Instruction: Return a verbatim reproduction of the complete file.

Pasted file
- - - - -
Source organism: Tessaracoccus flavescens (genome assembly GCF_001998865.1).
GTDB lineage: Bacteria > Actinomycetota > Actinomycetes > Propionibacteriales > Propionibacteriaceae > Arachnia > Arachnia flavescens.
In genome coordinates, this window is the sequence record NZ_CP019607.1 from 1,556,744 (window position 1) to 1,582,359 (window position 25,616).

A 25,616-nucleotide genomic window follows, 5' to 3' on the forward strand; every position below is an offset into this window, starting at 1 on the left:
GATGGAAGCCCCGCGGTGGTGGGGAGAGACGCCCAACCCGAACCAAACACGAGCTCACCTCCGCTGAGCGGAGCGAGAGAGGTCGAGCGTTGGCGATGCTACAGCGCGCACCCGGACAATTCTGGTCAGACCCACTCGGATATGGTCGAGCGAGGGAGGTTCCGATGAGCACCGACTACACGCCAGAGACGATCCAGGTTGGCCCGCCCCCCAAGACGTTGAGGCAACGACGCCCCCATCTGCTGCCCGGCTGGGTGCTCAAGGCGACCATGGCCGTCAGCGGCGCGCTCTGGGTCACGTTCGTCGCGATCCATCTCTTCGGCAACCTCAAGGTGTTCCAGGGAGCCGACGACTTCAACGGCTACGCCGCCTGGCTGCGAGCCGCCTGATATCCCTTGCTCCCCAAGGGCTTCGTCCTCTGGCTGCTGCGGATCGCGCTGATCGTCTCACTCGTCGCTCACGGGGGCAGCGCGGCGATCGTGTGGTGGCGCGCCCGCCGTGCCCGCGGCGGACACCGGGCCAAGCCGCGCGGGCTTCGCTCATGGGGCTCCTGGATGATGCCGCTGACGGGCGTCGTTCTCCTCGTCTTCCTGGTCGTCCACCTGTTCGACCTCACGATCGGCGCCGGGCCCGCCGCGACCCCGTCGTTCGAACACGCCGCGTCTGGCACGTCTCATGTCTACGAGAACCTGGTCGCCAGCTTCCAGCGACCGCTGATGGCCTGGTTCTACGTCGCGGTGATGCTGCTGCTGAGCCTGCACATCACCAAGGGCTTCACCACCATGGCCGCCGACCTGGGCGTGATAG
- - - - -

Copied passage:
Source organism: Tessaracoccus flavescens (genome assembly GCF_001998865.1).
GTDB lineage: Bacteria > Actinomycetota > Actinomycetes > Propionibacteriales > Propionibacteriaceae > Arachnia > Arachnia flavescens.
In genome coordinates, this window is the sequence record NZ_CP019607.1 from 1,556,744 (window position 1) to 1,582,359 (window position 25,616).

A 25,616-nucleotide genomic window follows, 5' to 3' on the forward strand; every position below is an offset into this window, starting at 1 on the left:
GATGGAAGCCCCGCGGTGGTGGGGAGAGACGCCCAACCCGAACCAAACACGAGCTCACCTCCGCTGAGCGGAGCGAGAGAGGTCGAGCGTTGGCGATGCTACAGCGCGCACCCGGACAATTCTGGTCAGACCCACTCGGATATGGTCGAGCGAGGGAGGTTCCGATGAGCACCGACTACACGCCAGAGACGATCCAGGTTGGCCCGCCCCCCAAGACGTTGAGGCAACGACGCCCCCATCTGCTGCCCGGCTGGGTGCTCAAGGCGACCATGGCCGTCAGCGGCGCGCTCTGGGTCACGTTCGTCGCGATCCATCTCTTCGGCAACCTCAAGGTGTTCCAGGGAGCCGACGACTTCAACGGCTACGCCGCCTGGCTGCGAGCCGCCTGATATCCCTTGCTCCCCAAGGGCTTCGTCCTCTGGCTGCTGCGGATCGCGCTGATCGTCTCACTCGTCGCTCACGGGGGCAGCGCGGCGATCGTGTGGTGGCGCGCCCGCCGTGCCCGCGGCGGACACCGGGCCAAGCCGCGCGGGCTTCGCTCATGGGGCTCCTGGATGATGCCGCTGACGGGCGTCGTTCTCCTCGTCTTCCTGGTCGTCCACCTGTTCGACCTCACGATCGGCGCCGGGCCCGCCGCGACCCCGTCGTTCGAACACGCCGCGTCTGGCACGTCTCATGTCTACGAGAACCTGGTCGCCAGCTTCCAGCGACCGCTGATGGCCTGGTTCTACGTCGCGGTGATGCTGCTGCTGAGCCTGCACATCACCAAGGGCTTCACCACCATGGCCGCCGACCTGGGCGTGATAG